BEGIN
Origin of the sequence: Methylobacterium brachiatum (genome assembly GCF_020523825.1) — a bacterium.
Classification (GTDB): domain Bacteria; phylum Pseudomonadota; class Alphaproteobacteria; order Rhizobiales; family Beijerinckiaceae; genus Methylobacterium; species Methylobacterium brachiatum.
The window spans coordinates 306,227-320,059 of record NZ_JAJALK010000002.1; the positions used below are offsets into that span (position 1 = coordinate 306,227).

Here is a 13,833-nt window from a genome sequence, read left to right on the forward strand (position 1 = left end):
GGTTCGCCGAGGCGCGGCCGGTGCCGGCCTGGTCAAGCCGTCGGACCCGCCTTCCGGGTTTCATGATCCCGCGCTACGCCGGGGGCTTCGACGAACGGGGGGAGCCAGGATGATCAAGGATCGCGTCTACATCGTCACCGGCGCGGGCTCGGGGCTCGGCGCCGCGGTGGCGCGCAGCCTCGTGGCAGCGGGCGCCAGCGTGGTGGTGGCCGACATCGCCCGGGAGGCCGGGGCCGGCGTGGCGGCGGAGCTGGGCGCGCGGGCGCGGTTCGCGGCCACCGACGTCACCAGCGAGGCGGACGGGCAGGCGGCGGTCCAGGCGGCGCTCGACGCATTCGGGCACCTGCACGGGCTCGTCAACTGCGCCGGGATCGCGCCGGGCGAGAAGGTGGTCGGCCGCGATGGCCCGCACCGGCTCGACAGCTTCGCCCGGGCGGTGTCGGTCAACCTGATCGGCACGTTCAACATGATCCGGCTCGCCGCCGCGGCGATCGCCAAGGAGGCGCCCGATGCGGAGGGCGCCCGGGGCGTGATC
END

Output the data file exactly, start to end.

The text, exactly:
Origin of the sequence: Methylobacterium brachiatum (genome assembly GCF_020523825.1) — a bacterium.
Classification (GTDB): domain Bacteria; phylum Pseudomonadota; class Alphaproteobacteria; order Rhizobiales; family Beijerinckiaceae; genus Methylobacterium; species Methylobacterium brachiatum.
The window spans coordinates 306,227-320,059 of record NZ_JAJALK010000002.1; the positions used below are offsets into that span (position 1 = coordinate 306,227).

Here is a 13,833-nt window from a genome sequence, read left to right on the forward strand (position 1 = left end):
GGTTCGCCGAGGCGCGGCCGGTGCCGGCCTGGTCAAGCCGTCGGACCCGCCTTCCGGGTTTCATGATCCCGCGCTACGCCGGGGGCTTCGACGAACGGGGGGAGCCAGGATGATCAAGGATCGCGTCTACATCGTCACCGGCGCGGGCTCGGGGCTCGGCGCCGCGGTGGCGCGCAGCCTCGTGGCAGCGGGCGCCAGCGTGGTGGTGGCCGACATCGCCCGGGAGGCCGGGGCCGGCGTGGCGGCGGAGCTGGGCGCGCGGGCGCGGTTCGCGGCCACCGACGTCACCAGCGAGGCGGACGGGCAGGCGGCGGTCCAGGCGGCGCTCGACGCATTCGGGCACCTGCACGGGCTCGTCAACTGCGCCGGGATCGCGCCGGGCGAGAAGGTGGTCGGCCGCGATGGCCCGCACCGGCTCGACAGCTTCGCCCGGGCGGTGTCGGTCAACCTGATCGGCACGTTCAACATGATCCGGCTCGCCGCCGCGGCGATCGCCAAGGAGGCGCCCGATGCGGAGGGCGCCCGGGGCGTGATC